I’m interviewing Shawn Hesketh, a graphic designer with more than 24 years of experience developing comprehensive identity systems and marketing strategies for small businesses and startups in and around the Greater Houston area.
In 2008, he created and launched WP101.com, one of the most popular WordPress video tutorial sites, which has helped thousands of folks learn how to build and manage their own WordPress-powered websites.
When he’s not developing new content for WP101 or creating custom screencasts for his clients, you can usually find him on the back porch, enjoying a cigar and a glass of Scotch with friends, or playing with his three kids in the backyard.
In His Own Words:
As a designer, I recognize that my clients place a high value on creativity. But I get the most enjoyment from building meaningful, long-term relationships with like-minded folks, and helping them accomplish their goals, because at the end of the day—beyond the success of any individual project—people are what matter most.
When was the first time that you really got excited about WordPress and at what point did you decide to make it your career?
I think I designed my first website in 1994, using WYSIWYG apps like Adobe Pagemill. As my skills slowly grew and the complexity of my clients’ sites increased, I migrated to more powerful apps like Adobe GoLive and Dreamweaver. But by the mid-2000s, clients began to request the ability to edit their own content, using just their web browsers, and after attempting to learn several CMS systems, I was relieved to discover WordPress in late 2007.
Compared to Joomla, Drupal, or Expression Engine, I found the WordPress UI to be super-intuitive, and thankfully, so did my clients. At that point, I began recommending WordPress for nearly all my web design projects, and with very few exceptions, I continue to use it today.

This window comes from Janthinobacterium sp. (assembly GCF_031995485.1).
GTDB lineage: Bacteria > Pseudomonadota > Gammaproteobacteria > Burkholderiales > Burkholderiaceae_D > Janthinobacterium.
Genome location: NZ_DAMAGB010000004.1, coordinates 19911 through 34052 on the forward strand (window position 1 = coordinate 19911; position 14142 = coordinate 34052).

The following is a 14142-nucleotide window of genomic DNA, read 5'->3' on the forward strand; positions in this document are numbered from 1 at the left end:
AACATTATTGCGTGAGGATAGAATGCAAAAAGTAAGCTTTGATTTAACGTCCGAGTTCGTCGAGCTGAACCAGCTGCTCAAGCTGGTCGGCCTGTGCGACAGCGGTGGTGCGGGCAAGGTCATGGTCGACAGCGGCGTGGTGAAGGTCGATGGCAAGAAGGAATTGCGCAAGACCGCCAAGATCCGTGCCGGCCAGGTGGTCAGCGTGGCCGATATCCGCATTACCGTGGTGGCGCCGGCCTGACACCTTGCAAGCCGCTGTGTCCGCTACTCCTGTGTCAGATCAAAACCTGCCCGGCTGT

Where do you go first to get your WP news, insights, and updates?
My Twitter app stays open nearly all day, every day, so I think I learn about most WordPress news and updates via that channel. There are so many great WordPress developers who are eager to share their discoveries and hacks that it makes for a rich source for learning. But I also subscribe to about a dozen RSS feeds from WPCandy, WPTavern, WP Engineer, the official WordPress development blog, and more.
What WP consultants deserve more love than they get? Who should we be paying attention to?
I’m continually inspired by Orman Clark, one of the most innovative WordPress designers around, in my opinion. And I’m regularly impressed by Bill Erickson, who has got to be one of the most knowledgeable Genesis developers out there. But I’ve learned from (and been regularly humbled by) dozens of developers, and I’m constantly amazed by the incredible depth of talent within the WordPress development community.
What performance tips would you give to other pros (as related to speed, scalability, security, plugins, backup, etc.)?
My core expertise is in design, so I’ll leave the technical advice to other developers. But I’m a big fan of the “KISS” principle, and I think we can always benefit from simplifying our work. I realize it’s the subject of some controversy these days, but I think it’s important to only install plugins that you absolutely need. Put another way, just because you can doesn’t mean you should.